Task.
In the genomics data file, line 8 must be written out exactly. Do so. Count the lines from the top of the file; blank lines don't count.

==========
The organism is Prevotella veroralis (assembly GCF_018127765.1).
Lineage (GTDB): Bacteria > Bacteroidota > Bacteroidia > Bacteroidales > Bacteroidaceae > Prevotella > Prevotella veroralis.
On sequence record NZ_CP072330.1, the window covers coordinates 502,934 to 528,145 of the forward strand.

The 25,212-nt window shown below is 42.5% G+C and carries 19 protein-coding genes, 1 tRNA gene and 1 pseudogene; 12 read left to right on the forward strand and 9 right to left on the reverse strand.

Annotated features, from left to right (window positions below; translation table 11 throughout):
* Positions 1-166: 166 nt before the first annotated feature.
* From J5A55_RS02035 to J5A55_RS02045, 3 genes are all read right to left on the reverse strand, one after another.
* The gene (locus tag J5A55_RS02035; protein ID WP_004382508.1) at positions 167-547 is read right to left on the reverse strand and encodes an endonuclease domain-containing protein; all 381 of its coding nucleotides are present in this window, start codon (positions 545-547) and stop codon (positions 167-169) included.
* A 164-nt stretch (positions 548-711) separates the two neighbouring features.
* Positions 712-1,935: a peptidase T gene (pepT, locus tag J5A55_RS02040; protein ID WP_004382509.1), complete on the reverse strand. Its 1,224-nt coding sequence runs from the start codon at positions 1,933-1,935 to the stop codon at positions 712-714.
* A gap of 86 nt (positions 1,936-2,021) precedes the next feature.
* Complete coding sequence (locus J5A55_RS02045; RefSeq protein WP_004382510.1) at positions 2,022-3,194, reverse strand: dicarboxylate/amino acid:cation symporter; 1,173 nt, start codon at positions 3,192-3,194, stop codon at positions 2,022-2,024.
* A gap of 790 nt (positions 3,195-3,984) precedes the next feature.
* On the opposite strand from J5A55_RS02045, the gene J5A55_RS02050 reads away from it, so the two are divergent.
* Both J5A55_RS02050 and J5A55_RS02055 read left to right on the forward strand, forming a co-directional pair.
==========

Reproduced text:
* The gene (locus tag J5A55_RS02035; protein ID WP_004382508.1) at positions 167-547 is read right to left on the reverse strand and encodes an endonuclease domain-containing protein; all 381 of its coding nucleotides are present in this window, start codon (positions 545-547) and stop codon (positions 167-169) included.